Here is another book review ...
Portrait of the Artist as a Young Girl: Wendy Jones
This is a truly dreadful book. Artist, potter and transvestite Grayson Perry has recorded his childhood biography in the form of taped interviews with Wendy Jones, a friend he met at a group therapy session, who has tacked together his information into an apology for a book. We learn of the traumas of his childhood, mainly at the hands of his violent stepfather, and his first steps into a career in art. The process by which this book was created is all too apparent and it is disjointed and clunky and unsatisfying. I am amazed that he allowed this book to go forward in his name, especially after going on to read The Descent of Man, written by Perry himself – this is an intelligent, fluently written and thought-provoking account of being male in today's society. His basic argument is that the stereotype of the male does a huge disservice to society (and has done so throughout history) and to men themselves. He is not anti-men – he is one himself – nor blindly pro-feminist, but writes with a sense of sadness at the moulding of boys and young men into a form that demands more of them than any human should be asked to shoulder, to their detriment and that of us all:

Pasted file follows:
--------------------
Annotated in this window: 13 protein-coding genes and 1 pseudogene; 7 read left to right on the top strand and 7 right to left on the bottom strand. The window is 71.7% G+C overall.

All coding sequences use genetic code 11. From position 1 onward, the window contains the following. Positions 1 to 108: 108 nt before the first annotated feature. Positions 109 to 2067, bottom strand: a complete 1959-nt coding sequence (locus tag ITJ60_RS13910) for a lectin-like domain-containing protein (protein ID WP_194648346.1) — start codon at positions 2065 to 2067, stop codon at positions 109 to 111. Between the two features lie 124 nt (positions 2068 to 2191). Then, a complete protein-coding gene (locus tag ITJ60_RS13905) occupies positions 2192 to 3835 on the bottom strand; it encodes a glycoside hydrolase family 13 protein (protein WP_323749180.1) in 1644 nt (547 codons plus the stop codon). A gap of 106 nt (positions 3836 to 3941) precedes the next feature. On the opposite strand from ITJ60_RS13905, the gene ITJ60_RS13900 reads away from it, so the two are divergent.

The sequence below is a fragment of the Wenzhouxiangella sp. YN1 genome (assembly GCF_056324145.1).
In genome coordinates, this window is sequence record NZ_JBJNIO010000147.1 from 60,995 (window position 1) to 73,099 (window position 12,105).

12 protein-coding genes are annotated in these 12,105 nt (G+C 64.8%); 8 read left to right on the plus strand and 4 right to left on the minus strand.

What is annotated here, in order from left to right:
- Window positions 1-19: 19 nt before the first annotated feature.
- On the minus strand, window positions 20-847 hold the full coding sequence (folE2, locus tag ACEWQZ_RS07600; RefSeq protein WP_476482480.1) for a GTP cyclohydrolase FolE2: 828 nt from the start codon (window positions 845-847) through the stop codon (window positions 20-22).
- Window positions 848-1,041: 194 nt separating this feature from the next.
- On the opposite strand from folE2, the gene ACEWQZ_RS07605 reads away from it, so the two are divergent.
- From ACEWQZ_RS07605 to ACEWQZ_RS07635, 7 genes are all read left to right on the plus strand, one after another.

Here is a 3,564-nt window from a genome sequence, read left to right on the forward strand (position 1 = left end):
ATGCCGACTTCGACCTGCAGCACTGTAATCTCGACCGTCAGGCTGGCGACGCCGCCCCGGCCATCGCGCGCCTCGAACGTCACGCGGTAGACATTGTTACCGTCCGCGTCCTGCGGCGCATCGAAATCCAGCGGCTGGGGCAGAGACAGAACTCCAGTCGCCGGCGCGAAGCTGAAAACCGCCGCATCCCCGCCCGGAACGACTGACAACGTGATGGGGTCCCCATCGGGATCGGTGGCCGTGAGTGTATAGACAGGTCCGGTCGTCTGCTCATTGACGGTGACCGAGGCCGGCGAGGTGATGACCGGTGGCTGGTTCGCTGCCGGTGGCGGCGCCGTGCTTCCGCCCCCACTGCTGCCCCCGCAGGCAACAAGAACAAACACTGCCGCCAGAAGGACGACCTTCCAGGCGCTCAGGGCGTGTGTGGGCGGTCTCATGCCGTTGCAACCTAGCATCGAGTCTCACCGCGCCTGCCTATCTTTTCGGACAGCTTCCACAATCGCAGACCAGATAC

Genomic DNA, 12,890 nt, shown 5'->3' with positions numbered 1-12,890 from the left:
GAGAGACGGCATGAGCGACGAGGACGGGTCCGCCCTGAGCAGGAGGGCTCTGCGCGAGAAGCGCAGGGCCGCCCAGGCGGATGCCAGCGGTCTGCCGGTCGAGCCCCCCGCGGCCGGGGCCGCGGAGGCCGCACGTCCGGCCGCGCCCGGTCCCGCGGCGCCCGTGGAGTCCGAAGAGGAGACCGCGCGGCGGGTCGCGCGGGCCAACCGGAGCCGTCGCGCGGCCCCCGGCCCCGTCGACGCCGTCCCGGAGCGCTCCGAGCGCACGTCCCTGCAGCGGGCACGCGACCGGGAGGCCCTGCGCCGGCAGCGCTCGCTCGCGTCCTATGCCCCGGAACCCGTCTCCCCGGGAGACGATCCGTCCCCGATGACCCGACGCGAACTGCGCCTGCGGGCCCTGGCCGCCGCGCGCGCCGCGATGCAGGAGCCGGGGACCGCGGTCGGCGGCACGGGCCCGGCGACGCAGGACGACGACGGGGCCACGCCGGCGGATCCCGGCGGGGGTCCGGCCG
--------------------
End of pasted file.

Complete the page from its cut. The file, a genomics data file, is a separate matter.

“most violent people, rapists, criminals, killers, tax avoiders, corrupt politicians, planet despoilers, sex abusers and dinner-party bores, do tend to be, well… men”
His “Default Man” “... prioritizes 'rational' goals like profit, efficiency, self-determination and ambition over emotional rewards like social cohesion, quality of life, culture and happiness.”
“What would happen if we rethought the old, macho, outdated version of manhood, and embraced a different idea of what makes a man? Apart from giving up the coronary-inducing stress of always being 'right' and the vast new wardrobe options, the real benefit might be that a newly fitted masculinity will allow men to have better relationships - and that's happiness, right?”
He is very good at asking us to contemplate how the male view of the world “just is” – it is what we have all grown up with – it is what we accept as the norm - it is woven into the fabric of our western world, from town planning and political systems to the design of public toilets.
The book is not without its flaws. It attempts to be all-encompassing, but is in fact mainly centred around the western male. However, it is a charming, honest and tender attempt to set the ball rolling on a new way of looking at masculinity; not one that is based on feminist theories (which is where most analyses of gender equality start), but one that takes a close look at how men are nurtured into a role that is not only painful for many men themselves but also causes (and has caused) untold misery for the world. There is a gently regretful air to the book, coupled with wit and humour and a hint of hope - and tongue in cheek...“We need to breed smaller, more sensitive men. Get Gareth Malone to a sperm bank now!”
Definitely worth a read.